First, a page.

See working artists’ spaces during the self-guided Tulsa Art Studio Tour April 21 and 22. A Preview exhibition  opens March 1, 5-8 pm at the Circle Cinema, 12 S. Lewis in Tulsa.

Michael McRuiz: Choosing Photography

Guest Author: Beth Downing
Michael McRuiz, Light in the Canyon, Photography

Michael McRuiz has been a photographer by career and now he’s a photographer by choice and by passion. Photographer’s studios are very different than other artists since in many ways, the world is their canvas. But with the digital age, there are a few requisite components that Michael’s immaculate space also contains: a computer (big monitor is a plus, for all the Photoshopping), plotter, and archives of prints.

Michael came to photography in a roundabout kind of way – as a painter. He got his Bachelors and Masters degrees at TU in painting and as he says “was kind of a lazy painter, so I became a photographer.” But anyone who has seen his photographs knows that his painter’s background still speaks strongly. He manipulates scenery from his nature photographs by adding light, color and shapes to make places that don’t actually exist.
Tulsa Art Studio Tour featured artist Michael McRuiz 
And where does he get those photographs to begin with? During the summer, when he’s off from his teaching duties at Tulsa Community College, he travels to places like Glacier National Park and Iceland specifically to places with the right kind of landscape. It’s a far cry from his four years of being a staff photographer at the Tulsa World.

He loved it, saying “at the end of the day, I would put a stack of photos on the editor’s desk and my need would be satisfied.” But now, he says he can make it really fun “since I don’t have to make a living at it.”

See working artists’ spaces during the self-guided Tulsa Art Studio Tour April 21 and 22. A Preview exhibition opens March 1, 5-8 pm at the Circle Cinema, 12 S. Lewis in Tulsa.

Elements of the Cosmos: Grant Recipient Asia Scudder

Guest Author: Laura Reese, OVAC Intern
Asia Scudder, ”Escape from Eden” Baling Wire. 2001.
Asia Scudder is an Oklahoma City artist who transforms baling wire from merely a heavy duty material into delicate lines by which her works become otherworldly.

Scudder was inspired by her grandfather, a sculptor of regional-fame, to create “artistic representations of [her] own personal life experience.” Her work brings in aspects of storytelling with, as she described, “quantum timelessness”, through her simultaneous investigations of early cultures, such as the Mayans, as well as her expression of human emotion.

“I work to involve elements of the cosmos”, said Scudder. The combination of the mysterious early cultures of our world as well as the deep search for meaning and compassion she employs create an ethereal experience.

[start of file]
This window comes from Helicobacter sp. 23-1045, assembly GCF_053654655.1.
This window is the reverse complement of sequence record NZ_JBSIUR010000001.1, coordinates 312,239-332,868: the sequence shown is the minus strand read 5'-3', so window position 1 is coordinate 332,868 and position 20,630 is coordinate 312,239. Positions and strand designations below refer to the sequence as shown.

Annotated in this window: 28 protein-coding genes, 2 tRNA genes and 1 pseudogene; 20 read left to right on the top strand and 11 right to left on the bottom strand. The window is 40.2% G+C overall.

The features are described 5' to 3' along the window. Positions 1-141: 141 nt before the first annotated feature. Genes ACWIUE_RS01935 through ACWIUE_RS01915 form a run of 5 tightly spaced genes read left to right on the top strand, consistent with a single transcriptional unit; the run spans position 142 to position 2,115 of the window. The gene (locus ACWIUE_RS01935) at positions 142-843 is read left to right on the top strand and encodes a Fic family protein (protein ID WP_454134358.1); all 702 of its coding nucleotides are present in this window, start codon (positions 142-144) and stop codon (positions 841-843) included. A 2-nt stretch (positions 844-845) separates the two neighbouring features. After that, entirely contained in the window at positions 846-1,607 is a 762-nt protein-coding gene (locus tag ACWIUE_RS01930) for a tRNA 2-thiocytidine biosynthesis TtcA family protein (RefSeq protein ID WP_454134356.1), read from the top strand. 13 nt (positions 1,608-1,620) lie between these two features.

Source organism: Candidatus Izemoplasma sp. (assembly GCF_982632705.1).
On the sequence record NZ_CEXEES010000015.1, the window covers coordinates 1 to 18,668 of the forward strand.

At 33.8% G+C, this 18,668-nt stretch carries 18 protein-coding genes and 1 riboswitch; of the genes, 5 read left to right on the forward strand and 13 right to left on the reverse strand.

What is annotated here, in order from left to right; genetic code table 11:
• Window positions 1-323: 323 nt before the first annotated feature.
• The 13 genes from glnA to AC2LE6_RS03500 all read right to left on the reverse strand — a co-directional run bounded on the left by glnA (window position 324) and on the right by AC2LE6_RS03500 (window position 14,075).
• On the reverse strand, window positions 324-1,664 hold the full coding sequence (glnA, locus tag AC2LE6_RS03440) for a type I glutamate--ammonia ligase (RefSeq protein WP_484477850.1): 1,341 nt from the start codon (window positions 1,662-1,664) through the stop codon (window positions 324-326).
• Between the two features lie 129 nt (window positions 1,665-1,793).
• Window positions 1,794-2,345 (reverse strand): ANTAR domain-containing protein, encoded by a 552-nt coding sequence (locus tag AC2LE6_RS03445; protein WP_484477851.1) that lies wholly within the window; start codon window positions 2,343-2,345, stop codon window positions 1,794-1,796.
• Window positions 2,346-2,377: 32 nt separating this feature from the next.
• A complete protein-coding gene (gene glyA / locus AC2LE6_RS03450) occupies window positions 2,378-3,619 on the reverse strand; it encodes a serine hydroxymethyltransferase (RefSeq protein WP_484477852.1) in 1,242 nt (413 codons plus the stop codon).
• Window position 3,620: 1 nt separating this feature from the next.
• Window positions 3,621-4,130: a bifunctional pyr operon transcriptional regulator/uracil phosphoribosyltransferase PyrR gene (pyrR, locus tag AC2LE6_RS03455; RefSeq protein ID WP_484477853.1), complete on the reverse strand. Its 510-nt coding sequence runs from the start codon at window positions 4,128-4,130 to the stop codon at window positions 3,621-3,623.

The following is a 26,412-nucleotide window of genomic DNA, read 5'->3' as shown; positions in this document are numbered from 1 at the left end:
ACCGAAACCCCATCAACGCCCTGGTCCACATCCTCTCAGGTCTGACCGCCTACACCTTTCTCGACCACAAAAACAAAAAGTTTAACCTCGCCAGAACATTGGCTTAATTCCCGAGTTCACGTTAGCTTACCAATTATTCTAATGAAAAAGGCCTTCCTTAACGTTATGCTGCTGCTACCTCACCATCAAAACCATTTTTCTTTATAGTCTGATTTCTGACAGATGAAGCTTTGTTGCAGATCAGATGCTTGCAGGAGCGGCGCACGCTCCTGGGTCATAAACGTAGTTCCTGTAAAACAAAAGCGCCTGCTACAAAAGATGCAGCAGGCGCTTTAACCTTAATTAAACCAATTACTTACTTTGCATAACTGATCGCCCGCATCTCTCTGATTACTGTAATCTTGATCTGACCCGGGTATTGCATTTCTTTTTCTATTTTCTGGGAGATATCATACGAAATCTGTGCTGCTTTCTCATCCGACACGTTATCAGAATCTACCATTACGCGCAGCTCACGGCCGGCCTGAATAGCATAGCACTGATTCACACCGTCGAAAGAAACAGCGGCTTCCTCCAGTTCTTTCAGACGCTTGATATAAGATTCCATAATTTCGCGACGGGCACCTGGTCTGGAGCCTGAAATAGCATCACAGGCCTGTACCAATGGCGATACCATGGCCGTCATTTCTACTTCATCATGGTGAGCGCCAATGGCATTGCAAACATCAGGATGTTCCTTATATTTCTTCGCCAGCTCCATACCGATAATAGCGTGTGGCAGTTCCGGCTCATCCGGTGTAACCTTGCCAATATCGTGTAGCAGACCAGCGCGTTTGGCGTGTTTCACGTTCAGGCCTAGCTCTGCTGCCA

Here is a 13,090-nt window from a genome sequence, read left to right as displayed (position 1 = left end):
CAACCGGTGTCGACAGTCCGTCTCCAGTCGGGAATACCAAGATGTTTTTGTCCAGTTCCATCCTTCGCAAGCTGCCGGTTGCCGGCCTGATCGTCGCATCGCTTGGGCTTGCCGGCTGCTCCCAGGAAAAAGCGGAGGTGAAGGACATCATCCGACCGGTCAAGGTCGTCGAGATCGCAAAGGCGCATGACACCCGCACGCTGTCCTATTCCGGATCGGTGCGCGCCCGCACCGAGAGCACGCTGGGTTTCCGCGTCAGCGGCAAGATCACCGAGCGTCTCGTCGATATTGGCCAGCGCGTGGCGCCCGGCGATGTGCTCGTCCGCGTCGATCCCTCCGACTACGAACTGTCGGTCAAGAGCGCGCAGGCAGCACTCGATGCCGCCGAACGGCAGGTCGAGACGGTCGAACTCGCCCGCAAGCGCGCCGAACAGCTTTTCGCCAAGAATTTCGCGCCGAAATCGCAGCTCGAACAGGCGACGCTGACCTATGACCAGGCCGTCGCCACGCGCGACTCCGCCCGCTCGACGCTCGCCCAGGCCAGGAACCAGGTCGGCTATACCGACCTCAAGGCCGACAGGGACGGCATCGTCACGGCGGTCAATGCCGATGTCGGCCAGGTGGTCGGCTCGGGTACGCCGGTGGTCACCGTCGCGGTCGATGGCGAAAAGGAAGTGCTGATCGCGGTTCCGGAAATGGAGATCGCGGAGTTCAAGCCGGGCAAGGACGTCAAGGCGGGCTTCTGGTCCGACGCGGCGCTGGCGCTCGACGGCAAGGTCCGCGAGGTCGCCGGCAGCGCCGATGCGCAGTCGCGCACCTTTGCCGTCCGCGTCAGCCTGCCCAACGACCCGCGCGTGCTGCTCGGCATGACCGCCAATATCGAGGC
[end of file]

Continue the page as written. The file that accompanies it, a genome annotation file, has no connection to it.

Asia Scudder, ”Creation” Baling Wire. 2008.
She hopes her works help create a “new vocabulary” with which one can “reach for compassion and agreeableness” when it comes to conflict based on our own human errors. Her work Escape from Eden uses gestural lines of the wire to create a tumbling motion; the subject has fallen out of Eden, out of the “cultural mythology of marital bliss” that Scudder implies in the title, and challenges the viewer to draw upon various sources, transcending the zeitgeist, to evaluate the parables she creates in her work

Scudder’s more recent work has moved from delicate wires to heavier materials, such as water-jet-cut steel, such as the work Compassion, to make her works sturdier and more complex. She was recently selected for a Creative Projects Grant from the Oklahoma Visual Arts Coalition, to give her the means to transform several of her wire pieces into steel for an upcoming show at the Leslie Powell Gallery, opening July 7, 2012.

You can see her work at the exhibit Mayan Icons in Wire during the month of February at Istvan Gallery in Oklahoma City.

Allied Arts: Our Ally

As a fan of the arts, we thought you’d like to be a part of this united drive for the arts in Central Oklahoma (if you aren’t already). Learn more about Allied Arts in this video, which gives a great overview of the importance of the arts to our communities, education and economy. 

One gift to Allied Arts of any amount supports arts education, performances, exhibitions and more cultural programming in central Oklahoma! The Oklahoma Visual Arts Coalition, along with many other cultural organizations, relies on Allied Arts to serve the community.

Allied Arts has been uniting the arts for over 40 years, and has set a record-breaking goal to raise more than $3 million for the arts this year. Please join this huge campaign for our local arts community with a gift of any amount and show how much central Oklahoma “hearts” the arts!

Learn more and donate today at

Furniture Made Out of Porcelain: Margaret Kinkeade

Exploring feminine and masculine roles in traditional culture, Momentum Spotlight artist Margaret Kinkeade is creating a Shaker-style kitchen using surprising materials. Her project includes a kitchen table and chairs made of delicate porcelain juxtaposed with wall-hanging quilts made of plasma-cut steel.  

Learn more about  Kinkeade in our recent issue of Art Focus Oklahoma magazine.

See her project at Momentum OKC this March 9 and 10.